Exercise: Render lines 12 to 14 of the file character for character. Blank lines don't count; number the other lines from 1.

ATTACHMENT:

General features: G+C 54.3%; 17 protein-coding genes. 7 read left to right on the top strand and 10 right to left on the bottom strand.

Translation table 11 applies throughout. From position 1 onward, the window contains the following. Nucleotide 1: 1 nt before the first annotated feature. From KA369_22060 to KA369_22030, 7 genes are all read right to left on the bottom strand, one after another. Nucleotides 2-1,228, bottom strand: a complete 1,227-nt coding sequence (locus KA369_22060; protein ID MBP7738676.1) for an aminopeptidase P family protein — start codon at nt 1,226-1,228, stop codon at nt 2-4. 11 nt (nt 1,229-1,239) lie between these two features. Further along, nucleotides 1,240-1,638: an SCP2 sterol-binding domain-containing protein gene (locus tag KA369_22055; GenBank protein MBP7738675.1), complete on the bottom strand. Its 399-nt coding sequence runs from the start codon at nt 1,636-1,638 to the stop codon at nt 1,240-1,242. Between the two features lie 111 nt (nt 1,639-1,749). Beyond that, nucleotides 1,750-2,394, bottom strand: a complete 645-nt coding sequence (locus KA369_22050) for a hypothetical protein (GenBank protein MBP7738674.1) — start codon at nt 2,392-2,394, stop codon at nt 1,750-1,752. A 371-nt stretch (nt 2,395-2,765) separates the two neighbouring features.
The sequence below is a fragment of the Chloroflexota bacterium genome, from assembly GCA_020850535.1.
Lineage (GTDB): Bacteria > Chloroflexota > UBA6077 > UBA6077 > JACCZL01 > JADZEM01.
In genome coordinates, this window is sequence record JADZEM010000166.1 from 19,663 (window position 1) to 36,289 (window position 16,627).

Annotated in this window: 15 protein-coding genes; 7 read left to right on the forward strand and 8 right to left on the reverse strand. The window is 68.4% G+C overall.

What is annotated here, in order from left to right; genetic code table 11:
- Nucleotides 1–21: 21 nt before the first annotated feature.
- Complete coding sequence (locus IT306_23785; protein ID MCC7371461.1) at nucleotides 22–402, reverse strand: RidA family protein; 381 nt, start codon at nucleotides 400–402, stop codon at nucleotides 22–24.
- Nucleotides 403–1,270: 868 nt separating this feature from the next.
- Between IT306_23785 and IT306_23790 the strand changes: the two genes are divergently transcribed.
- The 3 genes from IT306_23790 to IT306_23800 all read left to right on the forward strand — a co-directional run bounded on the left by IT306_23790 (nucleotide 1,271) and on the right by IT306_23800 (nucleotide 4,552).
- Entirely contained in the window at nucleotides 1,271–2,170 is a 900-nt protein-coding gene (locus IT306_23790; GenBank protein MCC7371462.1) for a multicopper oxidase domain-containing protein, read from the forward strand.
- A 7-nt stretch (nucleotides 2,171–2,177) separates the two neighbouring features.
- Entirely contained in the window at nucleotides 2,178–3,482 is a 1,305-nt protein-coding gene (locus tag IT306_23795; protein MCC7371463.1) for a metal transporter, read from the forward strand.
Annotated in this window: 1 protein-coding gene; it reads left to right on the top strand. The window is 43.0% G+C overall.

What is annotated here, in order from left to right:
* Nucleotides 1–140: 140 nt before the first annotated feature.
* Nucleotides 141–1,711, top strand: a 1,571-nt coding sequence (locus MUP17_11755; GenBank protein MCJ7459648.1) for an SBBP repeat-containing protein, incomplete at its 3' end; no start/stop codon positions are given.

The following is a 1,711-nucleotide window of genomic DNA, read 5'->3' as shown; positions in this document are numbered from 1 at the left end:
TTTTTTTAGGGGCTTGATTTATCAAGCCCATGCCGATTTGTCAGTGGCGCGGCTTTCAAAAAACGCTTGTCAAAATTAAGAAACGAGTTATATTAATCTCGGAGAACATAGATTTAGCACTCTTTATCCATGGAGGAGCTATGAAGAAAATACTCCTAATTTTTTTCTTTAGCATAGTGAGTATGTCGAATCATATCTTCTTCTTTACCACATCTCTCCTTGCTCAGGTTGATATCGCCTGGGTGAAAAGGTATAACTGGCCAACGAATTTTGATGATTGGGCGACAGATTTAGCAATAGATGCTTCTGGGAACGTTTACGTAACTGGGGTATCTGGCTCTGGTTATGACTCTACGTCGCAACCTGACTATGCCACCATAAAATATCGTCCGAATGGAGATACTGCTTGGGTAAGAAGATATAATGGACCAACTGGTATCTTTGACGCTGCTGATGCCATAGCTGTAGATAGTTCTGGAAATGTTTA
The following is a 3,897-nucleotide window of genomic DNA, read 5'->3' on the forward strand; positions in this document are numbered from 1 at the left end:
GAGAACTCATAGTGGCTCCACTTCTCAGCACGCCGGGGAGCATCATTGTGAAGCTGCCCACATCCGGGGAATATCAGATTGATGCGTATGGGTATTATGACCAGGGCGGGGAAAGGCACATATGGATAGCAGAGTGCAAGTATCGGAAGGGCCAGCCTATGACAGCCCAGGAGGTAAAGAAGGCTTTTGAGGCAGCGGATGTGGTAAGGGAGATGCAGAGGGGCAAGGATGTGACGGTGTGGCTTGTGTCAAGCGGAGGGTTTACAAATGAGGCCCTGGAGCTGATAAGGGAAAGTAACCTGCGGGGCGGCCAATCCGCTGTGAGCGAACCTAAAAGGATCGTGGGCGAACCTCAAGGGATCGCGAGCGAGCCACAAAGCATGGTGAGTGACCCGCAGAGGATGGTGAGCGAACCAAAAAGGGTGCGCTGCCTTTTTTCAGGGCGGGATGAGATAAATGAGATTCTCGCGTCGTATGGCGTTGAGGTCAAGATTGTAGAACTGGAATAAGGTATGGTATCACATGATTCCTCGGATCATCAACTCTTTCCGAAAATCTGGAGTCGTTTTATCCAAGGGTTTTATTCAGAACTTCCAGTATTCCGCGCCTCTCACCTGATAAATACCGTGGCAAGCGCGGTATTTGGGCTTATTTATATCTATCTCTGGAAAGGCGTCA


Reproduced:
- The 3 genes from IT306_23790 to IT306_23800 all read left to right on the forward strand — a co-directional run bounded on the left by IT306_23790 (nucleotide 1,271) and on the right by IT306_23800 (nucleotide 4,552).
- Entirely contained in the window at nucleotides 1,271–2,170 is a 900-nt protein-coding gene (locus IT306_23790; GenBank protein MCC7371462.1) for a multicopper oxidase domain-containing protein, read from the forward strand.
- A 7-nt stretch (nucleotides 2,171–2,177) separates the two neighbouring features.